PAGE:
Published: Fri, May 18, 2018
People | By Neil Grant

Hawaii's Kilauea volcano has erupted from summit: USGS

Hawaii's Kilauea volcano has erupted from summit: USGS

Early Thursday morning, Kilauea erupted explosively, spewing boulders and wet, dusty ash into the sky, an event scientists warned might happen as the volcano's draining lava lake approached groundwater.

The explosion at 4:17 a.m. from Halema'uma'u crater was short lived and generated trace amounts of ash around Volcano.

Island authorities warned winds could carry the ash as far as the town of Hilo, about 50km away from Mount Kilauea, home to about 43,000 people.

Thursday's eruption did not affect the Big Island's two largest airports in Hilo and in Kailua-Kona.

"The activity is such that they can occur at any time, separated by a number of hours", Hawaiian National Volcano Observatory Deputy Scientist-In-Charge Steve Brantley told reporters on a conference call.

Hawaii Volcanoes National Park's decision to close Friday due to the risk of an explosive eruption will discourage travelers, said Janet Coney, the office manager at Kilauea Lodge, an inn in Volcano.

"A lot of my friends from the mainland, they have been inundating me with, 'Are you OK?' A lot of them think we're (just) one island", she said.

The advisory has also emphasized new policies for the safety of Hawaii residents, as the update pointed out that for most of the people on the islands, the main danger is the ash fallout.

Geologists said the 4:15am explosion was likely to be the first in a series of steam-driven explosions last seen in 1924, rather than "the big one" that nervous residents had been fearing. The lava was flowing from fissure 17, one of the most active of the 20 new fissures that have emerged.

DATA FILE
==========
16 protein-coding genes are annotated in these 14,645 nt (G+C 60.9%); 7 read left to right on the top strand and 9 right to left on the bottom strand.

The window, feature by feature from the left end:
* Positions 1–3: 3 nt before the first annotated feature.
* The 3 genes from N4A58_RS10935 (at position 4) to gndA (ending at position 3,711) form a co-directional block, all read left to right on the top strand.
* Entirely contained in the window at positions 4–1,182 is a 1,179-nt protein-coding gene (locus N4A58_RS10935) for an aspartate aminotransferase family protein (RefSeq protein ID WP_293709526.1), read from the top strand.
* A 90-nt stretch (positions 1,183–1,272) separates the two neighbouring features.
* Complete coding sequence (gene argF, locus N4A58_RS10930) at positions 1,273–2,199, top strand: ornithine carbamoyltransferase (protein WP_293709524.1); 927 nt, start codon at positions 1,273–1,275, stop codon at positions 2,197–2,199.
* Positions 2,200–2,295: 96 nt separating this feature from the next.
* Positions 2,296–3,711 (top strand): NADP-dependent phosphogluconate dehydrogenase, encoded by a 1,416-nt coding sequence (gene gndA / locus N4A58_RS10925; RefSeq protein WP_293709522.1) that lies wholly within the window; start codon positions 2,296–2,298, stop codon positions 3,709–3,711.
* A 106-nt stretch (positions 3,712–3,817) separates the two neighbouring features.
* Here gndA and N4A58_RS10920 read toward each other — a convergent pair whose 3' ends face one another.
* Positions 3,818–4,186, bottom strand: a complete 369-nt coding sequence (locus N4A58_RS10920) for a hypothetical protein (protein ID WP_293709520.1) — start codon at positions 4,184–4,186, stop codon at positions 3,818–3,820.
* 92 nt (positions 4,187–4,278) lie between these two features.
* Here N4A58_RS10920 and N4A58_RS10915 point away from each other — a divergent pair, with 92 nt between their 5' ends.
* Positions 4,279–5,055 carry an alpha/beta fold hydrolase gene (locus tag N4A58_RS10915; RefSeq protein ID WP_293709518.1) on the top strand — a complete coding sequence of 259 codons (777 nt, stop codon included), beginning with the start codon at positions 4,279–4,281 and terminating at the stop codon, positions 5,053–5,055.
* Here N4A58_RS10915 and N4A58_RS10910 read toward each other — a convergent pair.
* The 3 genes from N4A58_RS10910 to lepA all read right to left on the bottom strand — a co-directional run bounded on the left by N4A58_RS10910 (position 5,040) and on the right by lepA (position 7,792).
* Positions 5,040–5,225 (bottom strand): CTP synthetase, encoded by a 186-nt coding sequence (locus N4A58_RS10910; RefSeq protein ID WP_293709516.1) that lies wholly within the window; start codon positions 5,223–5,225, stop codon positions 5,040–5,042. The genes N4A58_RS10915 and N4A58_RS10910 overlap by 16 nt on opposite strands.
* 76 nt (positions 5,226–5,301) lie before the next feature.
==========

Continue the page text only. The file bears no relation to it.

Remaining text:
Lava spits out from a fissure created by the eruption of Kilauea, on the big island of Hawaii. Masks for family members are advised as well, but residents near fissures should remember that cloth masks, like those now being distributed for free at certain community centers in the area, will not protect them from unsafe gases and vapors. Hawaii's state volcanologist, Bruce Houghton, says that the current event appears to be a type of complex eruption that occurs only once every 50 to 80 years.

This eruption is generating an ash plume as high as 25,000 feet.

A red aviation code had already been issued - warning pilots to avoid the potentially damaging ash cloud. Passenger jets generally cruise at around 30,000 feet, the height of Thursday's plume. "We as the scientific community feel we owe it to the people being impacted to get it right and learn as much as we can", he says.

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